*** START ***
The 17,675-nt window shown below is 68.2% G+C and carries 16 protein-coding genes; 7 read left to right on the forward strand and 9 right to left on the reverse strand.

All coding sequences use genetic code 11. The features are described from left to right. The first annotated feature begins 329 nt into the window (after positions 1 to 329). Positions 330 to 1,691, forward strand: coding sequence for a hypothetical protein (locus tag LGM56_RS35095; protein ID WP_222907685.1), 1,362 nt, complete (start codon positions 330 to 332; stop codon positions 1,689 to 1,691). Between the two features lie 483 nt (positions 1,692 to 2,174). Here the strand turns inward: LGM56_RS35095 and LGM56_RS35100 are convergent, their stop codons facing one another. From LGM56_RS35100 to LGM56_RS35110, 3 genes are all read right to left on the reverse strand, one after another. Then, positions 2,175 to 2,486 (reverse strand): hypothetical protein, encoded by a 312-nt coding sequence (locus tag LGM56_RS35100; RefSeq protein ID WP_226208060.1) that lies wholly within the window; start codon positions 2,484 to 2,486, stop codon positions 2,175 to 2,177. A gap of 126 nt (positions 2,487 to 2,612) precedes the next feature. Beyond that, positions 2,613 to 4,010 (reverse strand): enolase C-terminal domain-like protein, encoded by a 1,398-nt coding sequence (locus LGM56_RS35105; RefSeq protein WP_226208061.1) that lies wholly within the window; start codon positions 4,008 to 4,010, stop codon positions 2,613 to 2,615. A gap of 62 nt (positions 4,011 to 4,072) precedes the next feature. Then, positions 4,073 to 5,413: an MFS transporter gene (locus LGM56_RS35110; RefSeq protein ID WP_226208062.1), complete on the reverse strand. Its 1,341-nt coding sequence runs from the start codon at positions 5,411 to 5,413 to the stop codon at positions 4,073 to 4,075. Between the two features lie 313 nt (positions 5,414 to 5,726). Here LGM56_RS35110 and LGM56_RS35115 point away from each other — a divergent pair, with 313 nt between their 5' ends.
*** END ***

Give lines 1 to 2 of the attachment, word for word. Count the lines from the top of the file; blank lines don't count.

The 17,675-nt window shown below is 68.2% G+C and carries 16 protein-coding genes; 7 read left to right on the forward strand and 9 right to left on the reverse strand.

All coding sequences use genetic code 11. The features are described from left to right. The first annotated feature begins 329 nt into the window (after positions 1 to 329). Positions 330 to 1,691, forward strand: coding sequence for a hypothetical protein (locus tag LGM56_RS35095; protein ID WP_222907685.1), 1,362 nt, complete (start codon positions 330 to 332; stop codon positions 1,689 to 1,691). Between the two features lie 483 nt (positions 1,692 to 2,174). Here the strand turns inward: LGM56_RS35095 and LGM56_RS35100 are convergent, their stop codons facing one another. From LGM56_RS35100 to LGM56_RS35110, 3 genes are all read right to left on the reverse strand, one after another. Then, positions 2,175 to 2,486 (reverse strand): hypothetical protein, encoded by a 312-nt coding sequence (locus tag LGM56_RS35100; RefSeq protein ID WP_226208060.1) that lies wholly within the window; start codon positions 2,484 to 2,486, stop codon positions 2,175 to 2,177. A gap of 126 nt (positions 2,487 to 2,612) precedes the next feature. Beyond that, positions 2,613 to 4,010 (reverse strand): enolase C-terminal domain-like protein, encoded by a 1,398-nt coding sequence (locus LGM56_RS35105; RefSeq protein WP_226208061.1) that lies wholly within the window; start codon positions 4,008 to 4,010, stop codon positions 2,613 to 2,615. A gap of 62 nt (positions 4,011 to 4,072) precedes the next feature. Then, positions 4,073 to 5,413: an MFS transporter gene (locus LGM56_RS35110; RefSeq protein ID WP_226208062.1), complete on the reverse strand. Its 1,341-nt coding sequence runs from the start codon at positions 5,411 to 5,413 to the stop codon at positions 4,073 to 4,075. Between the two features lie 313 nt (positions 5,414 to 5,726). Here LGM56_RS35110 and LGM56_RS35115 point away from each other — a divergent pair, with 313 nt between their 5' ends.